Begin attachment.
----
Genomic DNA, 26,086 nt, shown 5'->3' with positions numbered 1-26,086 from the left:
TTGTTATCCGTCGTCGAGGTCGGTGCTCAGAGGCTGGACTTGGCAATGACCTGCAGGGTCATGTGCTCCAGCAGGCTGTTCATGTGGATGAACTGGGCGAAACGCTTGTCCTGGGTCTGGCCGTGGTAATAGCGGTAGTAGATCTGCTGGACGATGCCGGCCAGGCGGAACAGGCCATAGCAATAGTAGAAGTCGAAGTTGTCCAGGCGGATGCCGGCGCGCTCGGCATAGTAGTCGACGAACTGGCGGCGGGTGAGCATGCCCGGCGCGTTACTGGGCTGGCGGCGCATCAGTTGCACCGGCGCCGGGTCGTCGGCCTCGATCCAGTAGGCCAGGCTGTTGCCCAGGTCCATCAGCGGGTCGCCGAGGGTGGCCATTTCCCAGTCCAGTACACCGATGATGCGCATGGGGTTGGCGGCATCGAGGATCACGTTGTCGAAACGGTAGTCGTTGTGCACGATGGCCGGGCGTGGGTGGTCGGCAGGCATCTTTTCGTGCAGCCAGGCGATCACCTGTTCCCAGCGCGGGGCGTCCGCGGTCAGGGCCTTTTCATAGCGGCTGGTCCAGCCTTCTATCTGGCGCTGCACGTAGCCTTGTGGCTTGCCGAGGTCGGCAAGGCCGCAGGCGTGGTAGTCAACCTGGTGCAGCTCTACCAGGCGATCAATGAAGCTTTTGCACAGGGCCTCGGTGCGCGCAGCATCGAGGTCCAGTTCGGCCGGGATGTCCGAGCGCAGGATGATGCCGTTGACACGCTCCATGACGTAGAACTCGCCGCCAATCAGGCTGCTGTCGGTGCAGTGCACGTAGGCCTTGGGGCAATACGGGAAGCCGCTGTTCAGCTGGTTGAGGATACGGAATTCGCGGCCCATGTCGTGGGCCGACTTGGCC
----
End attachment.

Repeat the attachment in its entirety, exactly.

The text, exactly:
Genomic DNA, 26,086 nt, shown 5'->3' with positions numbered 1-26,086 from the left:
TTGTTATCCGTCGTCGAGGTCGGTGCTCAGAGGCTGGACTTGGCAATGACCTGCAGGGTCATGTGCTCCAGCAGGCTGTTCATGTGGATGAACTGGGCGAAACGCTTGTCCTGGGTCTGGCCGTGGTAATAGCGGTAGTAGATCTGCTGGACGATGCCGGCCAGGCGGAACAGGCCATAGCAATAGTAGAAGTCGAAGTTGTCCAGGCGGATGCCGGCGCGCTCGGCATAGTAGTCGACGAACTGGCGGCGGGTGAGCATGCCCGGCGCGTTACTGGGCTGGCGGCGCATCAGTTGCACCGGCGCCGGGTCGTCGGCCTCGATCCAGTAGGCCAGGCTGTTGCCCAGGTCCATCAGCGGGTCGCCGAGGGTGGCCATTTCCCAGTCCAGTACACCGATGATGCGCATGGGGTTGGCGGCATCGAGGATCACGTTGTCGAAACGGTAGTCGTTGTGCACGATGGCCGGGCGTGGGTGGTCGGCAGGCATCTTTTCGTGCAGCCAGGCGATCACCTGTTCCCAGCGCGGGGCGTCCGCGGTCAGGGCCTTTTCATAGCGGCTGGTCCAGCCTTCTATCTGGCGCTGCACGTAGCCTTGTGGCTTGCCGAGGTCGGCAAGGCCGCAGGCGTGGTAGTCAACCTGGTGCAGCTCTACCAGGCGATCAATGAAGCTTTTGCACAGGGCCTCGGTGCGCGCAGCATCGAGGTCCAGTTCGGCCGGGATGTCCGAGCGCAGGATGATGCCGTTGACACGCTCCATGACGTAGAACTCGCCGCCAATCAGGCTGCTGTCGGTGCAGTGCACGTAGGCCTTGGGGCAATACGGGAAGCCGCTGTTCAGCTGGTTGAGGATACGGAATTCGCGGCCCATGTCGTGGGCCGACTTGGCC